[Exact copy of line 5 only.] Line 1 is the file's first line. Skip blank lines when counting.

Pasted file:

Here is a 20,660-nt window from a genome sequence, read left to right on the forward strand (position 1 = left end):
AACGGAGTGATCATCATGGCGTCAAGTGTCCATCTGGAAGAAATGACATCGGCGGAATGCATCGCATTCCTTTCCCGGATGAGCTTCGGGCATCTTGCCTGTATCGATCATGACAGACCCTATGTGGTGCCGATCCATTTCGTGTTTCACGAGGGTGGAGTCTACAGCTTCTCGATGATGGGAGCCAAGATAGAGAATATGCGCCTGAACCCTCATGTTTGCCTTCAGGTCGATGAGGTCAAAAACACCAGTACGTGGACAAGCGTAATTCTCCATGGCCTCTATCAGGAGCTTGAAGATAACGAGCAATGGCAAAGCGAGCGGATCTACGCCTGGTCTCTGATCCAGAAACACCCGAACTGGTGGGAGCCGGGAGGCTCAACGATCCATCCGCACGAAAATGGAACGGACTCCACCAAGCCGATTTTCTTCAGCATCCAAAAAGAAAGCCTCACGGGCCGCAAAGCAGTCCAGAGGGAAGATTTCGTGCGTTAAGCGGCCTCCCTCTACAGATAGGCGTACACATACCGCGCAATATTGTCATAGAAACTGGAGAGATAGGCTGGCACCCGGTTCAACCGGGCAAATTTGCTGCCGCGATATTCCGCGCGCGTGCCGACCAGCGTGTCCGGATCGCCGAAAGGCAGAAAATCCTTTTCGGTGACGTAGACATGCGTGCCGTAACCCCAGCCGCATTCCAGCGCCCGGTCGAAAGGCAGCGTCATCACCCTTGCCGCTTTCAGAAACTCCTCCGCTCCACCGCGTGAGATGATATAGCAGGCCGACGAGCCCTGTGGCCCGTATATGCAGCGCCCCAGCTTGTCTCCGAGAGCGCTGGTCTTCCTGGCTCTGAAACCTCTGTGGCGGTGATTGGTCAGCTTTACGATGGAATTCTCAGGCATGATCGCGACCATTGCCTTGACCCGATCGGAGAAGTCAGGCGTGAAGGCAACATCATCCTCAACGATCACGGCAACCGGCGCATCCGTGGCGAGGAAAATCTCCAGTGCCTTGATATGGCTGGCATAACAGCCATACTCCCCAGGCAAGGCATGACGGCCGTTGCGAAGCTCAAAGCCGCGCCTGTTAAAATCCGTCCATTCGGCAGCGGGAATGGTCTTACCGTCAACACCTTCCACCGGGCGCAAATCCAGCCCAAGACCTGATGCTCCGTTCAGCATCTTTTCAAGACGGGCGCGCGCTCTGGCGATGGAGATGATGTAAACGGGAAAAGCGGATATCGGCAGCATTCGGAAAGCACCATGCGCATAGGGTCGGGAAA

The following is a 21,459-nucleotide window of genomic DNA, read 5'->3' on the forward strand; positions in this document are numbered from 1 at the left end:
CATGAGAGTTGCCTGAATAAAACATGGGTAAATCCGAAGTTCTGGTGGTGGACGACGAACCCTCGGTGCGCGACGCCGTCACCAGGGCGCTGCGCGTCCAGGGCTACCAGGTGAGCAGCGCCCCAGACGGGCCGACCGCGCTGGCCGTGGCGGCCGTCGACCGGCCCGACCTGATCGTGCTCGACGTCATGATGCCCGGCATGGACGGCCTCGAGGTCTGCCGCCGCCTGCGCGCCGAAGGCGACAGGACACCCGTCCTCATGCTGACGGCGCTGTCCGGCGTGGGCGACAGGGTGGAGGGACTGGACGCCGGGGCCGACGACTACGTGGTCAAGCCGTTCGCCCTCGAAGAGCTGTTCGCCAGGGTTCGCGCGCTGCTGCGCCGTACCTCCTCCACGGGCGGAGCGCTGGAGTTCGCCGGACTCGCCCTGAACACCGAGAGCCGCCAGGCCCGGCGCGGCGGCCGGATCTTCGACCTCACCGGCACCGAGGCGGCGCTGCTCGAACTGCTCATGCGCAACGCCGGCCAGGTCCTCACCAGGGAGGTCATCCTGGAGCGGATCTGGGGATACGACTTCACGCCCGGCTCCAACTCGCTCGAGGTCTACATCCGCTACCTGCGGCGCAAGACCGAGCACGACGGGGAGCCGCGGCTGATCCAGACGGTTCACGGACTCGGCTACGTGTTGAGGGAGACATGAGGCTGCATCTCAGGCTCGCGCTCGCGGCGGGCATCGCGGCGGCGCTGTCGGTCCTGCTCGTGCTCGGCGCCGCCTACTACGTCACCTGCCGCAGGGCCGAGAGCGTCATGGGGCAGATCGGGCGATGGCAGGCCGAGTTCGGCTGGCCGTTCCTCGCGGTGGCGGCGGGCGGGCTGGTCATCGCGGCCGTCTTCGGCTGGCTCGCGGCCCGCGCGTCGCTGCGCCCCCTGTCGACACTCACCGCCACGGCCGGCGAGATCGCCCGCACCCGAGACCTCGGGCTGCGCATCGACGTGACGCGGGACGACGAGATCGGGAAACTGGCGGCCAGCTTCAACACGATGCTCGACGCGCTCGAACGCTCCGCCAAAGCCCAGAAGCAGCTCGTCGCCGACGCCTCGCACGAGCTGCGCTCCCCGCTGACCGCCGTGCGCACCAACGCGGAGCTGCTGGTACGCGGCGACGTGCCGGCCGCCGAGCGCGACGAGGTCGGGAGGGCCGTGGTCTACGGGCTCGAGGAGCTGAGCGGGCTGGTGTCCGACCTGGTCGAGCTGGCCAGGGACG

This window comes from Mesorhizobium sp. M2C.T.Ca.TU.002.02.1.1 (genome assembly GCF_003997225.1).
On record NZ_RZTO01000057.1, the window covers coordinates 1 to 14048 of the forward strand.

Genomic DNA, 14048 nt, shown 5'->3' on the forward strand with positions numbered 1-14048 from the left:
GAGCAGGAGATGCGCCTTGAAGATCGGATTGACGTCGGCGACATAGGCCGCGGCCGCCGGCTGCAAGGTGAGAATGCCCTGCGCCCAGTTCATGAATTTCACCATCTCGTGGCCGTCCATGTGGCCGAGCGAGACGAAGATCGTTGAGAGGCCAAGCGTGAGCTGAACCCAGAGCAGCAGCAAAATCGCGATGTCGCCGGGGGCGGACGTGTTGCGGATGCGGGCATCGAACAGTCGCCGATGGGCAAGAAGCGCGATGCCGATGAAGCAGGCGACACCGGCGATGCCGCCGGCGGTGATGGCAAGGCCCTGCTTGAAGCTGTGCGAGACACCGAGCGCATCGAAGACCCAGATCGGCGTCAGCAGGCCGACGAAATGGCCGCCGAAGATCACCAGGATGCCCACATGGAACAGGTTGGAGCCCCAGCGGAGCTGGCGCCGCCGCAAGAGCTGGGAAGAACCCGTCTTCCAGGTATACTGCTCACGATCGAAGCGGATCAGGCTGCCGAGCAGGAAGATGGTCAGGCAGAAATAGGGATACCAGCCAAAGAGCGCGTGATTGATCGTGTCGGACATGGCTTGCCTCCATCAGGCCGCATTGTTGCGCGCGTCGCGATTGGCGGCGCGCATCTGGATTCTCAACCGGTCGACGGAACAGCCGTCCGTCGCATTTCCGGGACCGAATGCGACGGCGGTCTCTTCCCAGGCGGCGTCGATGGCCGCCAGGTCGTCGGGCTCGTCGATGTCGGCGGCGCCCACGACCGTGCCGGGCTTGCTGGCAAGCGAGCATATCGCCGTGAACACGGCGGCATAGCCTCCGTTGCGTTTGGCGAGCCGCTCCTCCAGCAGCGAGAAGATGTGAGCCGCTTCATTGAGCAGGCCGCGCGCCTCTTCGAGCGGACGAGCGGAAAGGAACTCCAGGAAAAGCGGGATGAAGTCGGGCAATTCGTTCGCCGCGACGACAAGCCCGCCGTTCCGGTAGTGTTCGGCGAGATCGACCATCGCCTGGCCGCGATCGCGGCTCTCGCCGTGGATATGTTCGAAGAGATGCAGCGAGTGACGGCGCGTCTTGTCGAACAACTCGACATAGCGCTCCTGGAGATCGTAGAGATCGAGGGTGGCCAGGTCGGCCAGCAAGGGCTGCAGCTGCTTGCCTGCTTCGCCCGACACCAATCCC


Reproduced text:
This window comes from Mesorhizobium sp. M2C.T.Ca.TU.002.02.1.1 (genome assembly GCF_003997225.1).